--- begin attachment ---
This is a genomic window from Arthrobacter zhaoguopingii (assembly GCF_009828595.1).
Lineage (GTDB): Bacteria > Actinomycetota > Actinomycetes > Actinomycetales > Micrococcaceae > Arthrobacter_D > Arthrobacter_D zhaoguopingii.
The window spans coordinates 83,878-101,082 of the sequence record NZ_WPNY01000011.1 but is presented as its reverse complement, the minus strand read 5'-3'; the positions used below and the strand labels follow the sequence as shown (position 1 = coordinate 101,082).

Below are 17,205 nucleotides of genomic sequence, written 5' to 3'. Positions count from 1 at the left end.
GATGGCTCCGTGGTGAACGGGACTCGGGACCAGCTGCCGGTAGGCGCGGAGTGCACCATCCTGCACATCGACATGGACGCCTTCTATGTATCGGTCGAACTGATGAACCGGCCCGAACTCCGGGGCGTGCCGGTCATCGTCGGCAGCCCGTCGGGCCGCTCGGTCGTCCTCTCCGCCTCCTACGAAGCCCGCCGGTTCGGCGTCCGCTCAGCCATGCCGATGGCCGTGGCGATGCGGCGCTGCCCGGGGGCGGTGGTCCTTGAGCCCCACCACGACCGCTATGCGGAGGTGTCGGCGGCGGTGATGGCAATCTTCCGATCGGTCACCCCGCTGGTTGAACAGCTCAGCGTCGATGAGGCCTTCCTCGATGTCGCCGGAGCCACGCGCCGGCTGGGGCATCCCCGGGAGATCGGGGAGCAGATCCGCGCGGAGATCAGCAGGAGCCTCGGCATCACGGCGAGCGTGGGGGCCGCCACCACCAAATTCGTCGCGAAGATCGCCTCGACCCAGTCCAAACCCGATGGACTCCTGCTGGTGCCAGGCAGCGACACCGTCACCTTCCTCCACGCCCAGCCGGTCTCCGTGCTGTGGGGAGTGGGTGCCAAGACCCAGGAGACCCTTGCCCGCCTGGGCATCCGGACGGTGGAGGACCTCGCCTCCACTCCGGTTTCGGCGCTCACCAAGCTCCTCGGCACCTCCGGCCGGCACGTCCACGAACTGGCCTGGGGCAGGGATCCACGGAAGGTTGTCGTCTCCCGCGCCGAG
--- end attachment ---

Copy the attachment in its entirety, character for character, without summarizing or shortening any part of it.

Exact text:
This is a genomic window from Arthrobacter zhaoguopingii (assembly GCF_009828595.1).
Lineage (GTDB): Bacteria > Actinomycetota > Actinomycetes > Actinomycetales > Micrococcaceae > Arthrobacter_D > Arthrobacter_D zhaoguopingii.
The window spans coordinates 83,878-101,082 of the sequence record NZ_WPNY01000011.1 but is presented as its reverse complement, the minus strand read 5'-3'; the positions used below and the strand labels follow the sequence as shown (position 1 = coordinate 101,082).

Below are 17,205 nucleotides of genomic sequence, written 5' to 3'. Positions count from 1 at the left end.
GATGGCTCCGTGGTGAACGGGACTCGGGACCAGCTGCCGGTAGGCGCGGAGTGCACCATCCTGCACATCGACATGGACGCCTTCTATGTATCGGTCGAACTGATGAACCGGCCCGAACTCCGGGGCGTGCCGGTCATCGTCGGCAGCCCGTCGGGCCGCTCGGTCGTCCTCTCCGCCTCCTACGAAGCCCGCCGGTTCGGCGTCCGCTCAGCCATGCCGATGGCCGTGGCGATGCGGCGCTGCCCGGGGGCGGTGGTCCTTGAGCCCCACCACGACCGCTATGCGGAGGTGTCGGCGGCGGTGATGGCAATCTTCCGATCGGTCACCCCGCTGGTTGAACAGCTCAGCGTCGATGAGGCCTTCCTCGATGTCGCCGGAGCCACGCGCCGGCTGGGGCATCCCCGGGAGATCGGGGAGCAGATCCGCGCGGAGATCAGCAGGAGCCTCGGCATCACGGCGAGCGTGGGGGCCGCCACCACCAAATTCGTCGCGAAGATCGCCTCGACCCAGTCCAAACCCGATGGACTCCTGCTGGTGCCAGGCAGCGACACCGTCACCTTCCTCCACGCCCAGCCGGTCTCCGTGCTGTGGGGAGTGGGTGCCAAGACCCAGGAGACCCTTGCCCGCCTGGGCATCCGGACGGTGGAGGACCTCGCCTCCACTCCGGTTTCGGCGCTCACCAAGCTCCTCGGCACCTCCGGCCGGCACGTCCACGAACTGGCCTGGGGCAGGGATCCACGGAAGGTTGTCGTCTCCCGCGCCGAG